Image of Hayao Miyazaki

Hayao Miyazaki

Hayao Miyazaki (Miyazaki Hayao, born January 5, 1941) is a Japanese manga artist and prominent film director and animator of many popular anime feature films. Through a career that has spanned nearly five decades, Miyazaki has attained international acclaim as a maker of animated feature films and, along with Isao Takahata, co-founded Studio Ghibli, an animation studio and production company. The success of Miyazaki's films has invited comparisons with American animator Walt Disney, British animator Nick Park as well as Robert Zemeckis, who pioneered Motion Capture animation, and he has been named one of the most influential people by Time Magazine. Miyazaki began his career at Toei Animation as an in-between artist for Gulliver's Travels Beyond the Moon where he pitched his own ideas that eventually became the movie's ending. He continued to work in various roles in the animation industry over the decade until he was able to direct his first feature film Lupin III: The Castle of Cagliostro which was published in 1979. After the success of his next film, Nausicaä of the Valley of the Wind, he co-founded Studio Ghibli where he continued to produce many feature films until Princess Mononoke whereafter he temporarily retired. While Miyazaki's films have long enjoyed both commercial and critical success in Japan, he remained largely unknown to the West until Miramax released his 1997 film, Princess Mononoke. Princess Mononoke was the highest-grossing film in Japan—until it was eclipsed by another 1997 film, Titanic—and the first animated film to win Picture of the Year at the Japanese Academy Awards. Miyazaki returned to animation with Spirited Away. The film topped Titanic's sales at the Japanese box office, also won Picture of the Year at the Japanese Academy Awards and was the first anime film to win an American Academy Award. Miyazaki's films often incorporate recurrent themes, such as humanity's relationship to nature and technology, and the difficulty of maintaining a pacifist ethic. Reflecting Miyazaki's feminism, the protagonists of his films are often strong, independent girls or young women. Miyazaki is a vocal critic of capitalism and globalization.[3] While two of his films, The Castle of Cagliostro and Castle in the Sky, involve traditional villains, his other films such as Nausicaa or Princess Mononoke present morally ambiguous antagonists with redeeming qualities.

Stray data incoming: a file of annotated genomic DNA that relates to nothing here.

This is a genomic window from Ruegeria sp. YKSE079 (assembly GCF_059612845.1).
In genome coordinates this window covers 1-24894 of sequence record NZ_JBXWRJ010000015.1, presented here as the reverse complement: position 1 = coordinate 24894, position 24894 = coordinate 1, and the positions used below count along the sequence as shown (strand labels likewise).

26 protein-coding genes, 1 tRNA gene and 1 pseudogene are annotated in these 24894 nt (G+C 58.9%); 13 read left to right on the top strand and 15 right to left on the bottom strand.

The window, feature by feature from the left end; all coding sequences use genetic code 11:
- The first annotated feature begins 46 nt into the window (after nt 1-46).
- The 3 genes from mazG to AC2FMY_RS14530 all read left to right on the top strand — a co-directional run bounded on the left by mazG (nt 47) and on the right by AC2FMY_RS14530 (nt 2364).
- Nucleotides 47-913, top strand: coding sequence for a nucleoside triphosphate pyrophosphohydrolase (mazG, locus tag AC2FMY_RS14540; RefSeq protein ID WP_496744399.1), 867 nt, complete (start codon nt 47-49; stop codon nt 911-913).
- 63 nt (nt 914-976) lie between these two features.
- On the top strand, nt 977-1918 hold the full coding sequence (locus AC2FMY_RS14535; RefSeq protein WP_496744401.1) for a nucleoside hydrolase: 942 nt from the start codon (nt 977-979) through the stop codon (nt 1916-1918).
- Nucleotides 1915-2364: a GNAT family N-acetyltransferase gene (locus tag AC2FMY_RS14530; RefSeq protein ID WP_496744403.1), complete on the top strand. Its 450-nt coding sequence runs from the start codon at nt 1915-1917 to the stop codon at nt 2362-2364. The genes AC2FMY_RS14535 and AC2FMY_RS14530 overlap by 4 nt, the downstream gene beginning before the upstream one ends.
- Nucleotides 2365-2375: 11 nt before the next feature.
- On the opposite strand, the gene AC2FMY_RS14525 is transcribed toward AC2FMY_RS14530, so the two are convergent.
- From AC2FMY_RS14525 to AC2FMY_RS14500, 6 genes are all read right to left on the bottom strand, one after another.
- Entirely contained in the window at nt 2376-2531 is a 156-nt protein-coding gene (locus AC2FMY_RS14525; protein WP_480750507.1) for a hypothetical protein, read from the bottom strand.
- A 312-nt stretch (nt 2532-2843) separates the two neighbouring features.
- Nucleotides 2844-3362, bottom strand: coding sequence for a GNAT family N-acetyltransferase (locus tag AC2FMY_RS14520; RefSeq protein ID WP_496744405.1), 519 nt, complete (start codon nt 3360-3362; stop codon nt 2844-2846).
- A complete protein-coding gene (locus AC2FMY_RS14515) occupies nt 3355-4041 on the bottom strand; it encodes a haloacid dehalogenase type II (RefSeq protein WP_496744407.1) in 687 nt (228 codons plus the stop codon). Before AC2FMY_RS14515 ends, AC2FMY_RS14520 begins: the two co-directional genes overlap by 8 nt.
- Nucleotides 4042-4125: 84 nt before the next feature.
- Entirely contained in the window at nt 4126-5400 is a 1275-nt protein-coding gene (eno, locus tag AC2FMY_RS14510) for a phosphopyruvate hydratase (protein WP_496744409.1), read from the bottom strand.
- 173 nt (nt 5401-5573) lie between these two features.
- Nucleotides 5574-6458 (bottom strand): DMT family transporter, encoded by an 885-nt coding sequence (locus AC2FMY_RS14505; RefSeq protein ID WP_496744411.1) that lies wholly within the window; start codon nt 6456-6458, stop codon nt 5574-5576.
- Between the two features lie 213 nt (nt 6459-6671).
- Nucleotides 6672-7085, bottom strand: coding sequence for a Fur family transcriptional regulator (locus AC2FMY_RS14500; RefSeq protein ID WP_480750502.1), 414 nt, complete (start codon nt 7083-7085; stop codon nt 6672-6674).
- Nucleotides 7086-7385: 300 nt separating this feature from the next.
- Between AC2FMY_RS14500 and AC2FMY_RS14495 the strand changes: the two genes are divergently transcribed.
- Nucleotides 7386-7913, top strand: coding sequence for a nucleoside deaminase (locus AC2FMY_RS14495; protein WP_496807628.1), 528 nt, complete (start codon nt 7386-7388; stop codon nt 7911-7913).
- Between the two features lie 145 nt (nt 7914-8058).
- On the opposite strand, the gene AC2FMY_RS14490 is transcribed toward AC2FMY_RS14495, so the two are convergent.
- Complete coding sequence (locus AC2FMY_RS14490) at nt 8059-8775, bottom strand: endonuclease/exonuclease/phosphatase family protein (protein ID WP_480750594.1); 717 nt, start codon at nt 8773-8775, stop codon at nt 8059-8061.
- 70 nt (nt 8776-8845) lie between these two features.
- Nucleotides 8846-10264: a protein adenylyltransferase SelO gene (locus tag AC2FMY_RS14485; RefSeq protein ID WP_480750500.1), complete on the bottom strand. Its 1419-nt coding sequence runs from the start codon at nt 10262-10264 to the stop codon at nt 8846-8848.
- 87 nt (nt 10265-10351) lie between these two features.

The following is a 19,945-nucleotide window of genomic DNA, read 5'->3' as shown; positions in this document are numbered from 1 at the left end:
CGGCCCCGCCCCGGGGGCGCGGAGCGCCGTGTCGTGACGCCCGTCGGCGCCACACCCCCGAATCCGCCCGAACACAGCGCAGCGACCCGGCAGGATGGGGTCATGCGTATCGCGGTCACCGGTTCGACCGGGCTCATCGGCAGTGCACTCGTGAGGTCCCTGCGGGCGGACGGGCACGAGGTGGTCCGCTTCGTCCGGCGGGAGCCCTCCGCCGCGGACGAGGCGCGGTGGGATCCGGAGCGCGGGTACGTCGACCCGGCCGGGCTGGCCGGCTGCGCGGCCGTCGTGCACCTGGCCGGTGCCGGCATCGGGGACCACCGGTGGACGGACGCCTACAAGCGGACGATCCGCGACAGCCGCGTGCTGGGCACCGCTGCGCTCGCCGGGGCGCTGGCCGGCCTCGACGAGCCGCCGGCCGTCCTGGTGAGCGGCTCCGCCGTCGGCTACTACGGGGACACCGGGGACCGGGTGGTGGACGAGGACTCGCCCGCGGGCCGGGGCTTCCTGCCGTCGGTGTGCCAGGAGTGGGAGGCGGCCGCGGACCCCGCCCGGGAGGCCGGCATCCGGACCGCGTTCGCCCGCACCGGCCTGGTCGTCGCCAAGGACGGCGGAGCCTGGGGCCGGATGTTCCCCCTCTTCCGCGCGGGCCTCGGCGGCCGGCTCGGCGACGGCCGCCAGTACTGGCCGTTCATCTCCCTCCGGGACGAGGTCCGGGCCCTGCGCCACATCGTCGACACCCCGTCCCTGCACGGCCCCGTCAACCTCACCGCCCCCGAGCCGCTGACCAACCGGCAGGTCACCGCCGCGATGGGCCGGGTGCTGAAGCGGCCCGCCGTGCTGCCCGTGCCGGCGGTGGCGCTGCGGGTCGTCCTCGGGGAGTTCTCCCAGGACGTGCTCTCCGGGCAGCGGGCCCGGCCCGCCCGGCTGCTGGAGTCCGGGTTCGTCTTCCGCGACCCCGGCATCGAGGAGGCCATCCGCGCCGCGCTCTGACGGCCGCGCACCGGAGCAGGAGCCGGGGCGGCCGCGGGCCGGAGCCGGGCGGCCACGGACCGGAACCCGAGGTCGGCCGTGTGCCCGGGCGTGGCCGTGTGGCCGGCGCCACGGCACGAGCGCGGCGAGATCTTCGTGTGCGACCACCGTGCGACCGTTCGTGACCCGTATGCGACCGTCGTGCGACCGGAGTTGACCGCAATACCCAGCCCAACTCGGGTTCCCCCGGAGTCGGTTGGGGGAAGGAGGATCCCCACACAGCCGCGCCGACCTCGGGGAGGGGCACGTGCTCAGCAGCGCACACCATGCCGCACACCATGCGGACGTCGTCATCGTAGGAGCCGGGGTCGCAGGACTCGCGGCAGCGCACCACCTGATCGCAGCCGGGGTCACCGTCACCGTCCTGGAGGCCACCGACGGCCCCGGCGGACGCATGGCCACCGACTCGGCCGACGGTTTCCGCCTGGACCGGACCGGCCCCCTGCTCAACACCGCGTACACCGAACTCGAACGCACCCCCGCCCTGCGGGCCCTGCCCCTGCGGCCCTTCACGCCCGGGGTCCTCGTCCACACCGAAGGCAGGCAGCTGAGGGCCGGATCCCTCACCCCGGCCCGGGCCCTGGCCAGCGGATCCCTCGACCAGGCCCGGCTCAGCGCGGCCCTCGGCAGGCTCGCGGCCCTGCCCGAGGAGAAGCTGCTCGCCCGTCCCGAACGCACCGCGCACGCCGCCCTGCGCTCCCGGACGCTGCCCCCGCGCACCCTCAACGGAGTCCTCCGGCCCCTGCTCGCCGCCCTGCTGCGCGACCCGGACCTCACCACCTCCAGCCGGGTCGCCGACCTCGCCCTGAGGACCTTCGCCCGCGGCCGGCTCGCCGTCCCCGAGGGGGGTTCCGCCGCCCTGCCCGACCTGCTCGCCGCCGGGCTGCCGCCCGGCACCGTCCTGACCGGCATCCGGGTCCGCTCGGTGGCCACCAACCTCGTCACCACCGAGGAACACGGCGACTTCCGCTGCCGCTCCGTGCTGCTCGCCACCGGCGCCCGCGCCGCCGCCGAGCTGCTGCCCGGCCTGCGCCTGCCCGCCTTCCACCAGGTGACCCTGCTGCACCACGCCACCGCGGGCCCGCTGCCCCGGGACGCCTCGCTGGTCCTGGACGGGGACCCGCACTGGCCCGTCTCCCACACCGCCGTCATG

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Jan 5, 1941 In Tokyo
Movie/TV Credits:
First Appeared:
In the movie The World, The Journey Of My Heart - Traveler: Animation Film Director Hayao Miyazaki 1998-05-09
Latest Project:
Movie Hideaki Anno: The Final Challenge of Evangelion 2021-03-22
Known For
Poster of The Kingdom of Dreams and Madness
Poster of Kurosawa's Way
Poster of 25th Anniversary Studio Ghibli Concert
Poster of Mei and the Kittenbus
Movie Hideaki Anno: The Final Challenge of Evangelion Self 2021-03-22
Movie Never-Ending Man: Hayao Miyazaki Self 2016-11-13
Movie Isao Takahata and His Tale of the Princess Kaguya Self 2014-11-27
Movie Miwa: A Japanese Icon Himself 2013-08-31
Movie The Kingdom of Dreams and Madness Self 2013-11-16
Movie Giant God Warrior Appears in Tokyo Giant robot (voice) 2012-07-10
Movie Kurosawa's Way Self 2011-05-13
Movie Ghibli's Scenery: The Japan Depicted by Miyazaki's Works 2008-06-01
Movie 25th Anniversary Studio Ghibli Concert Self - Filmmaker 2008-08-31
Movie A Ghibli Artisan - Kazuo Oga Exhibition - The One Who Drew Totoro's Forest Self 2007-12-19
Movie Ghibli and The Miyazaki Mystery Self - Interviewee 2005-01-07
Movie Yasuo Ōtsuka's Joy in Motion himself 2004-07-23
Movie Hayao Miyazaki Produces a CD Self 2004-08-06
Movie The Art of 'Spirited Away' Self 2003-04-15
Movie Mei and the Kittenbus Neko Bâchan (Voice) 2002-10-01
Movie Imaginary Flying Machines Le cochon 2002-10-02
Movie "The Ornithopter Story: Fly, Hiyodori Tengu!" Himself 2002-10-02
Movie The Nippon Television Special Himself 2001-07-15
Movie The World, The Journey Of My Heart - Traveler: Animation Film Director Hayao Miyazaki Himself 1998-05-09
Movie How Princess Mononoke Was Born Self 1998-06-26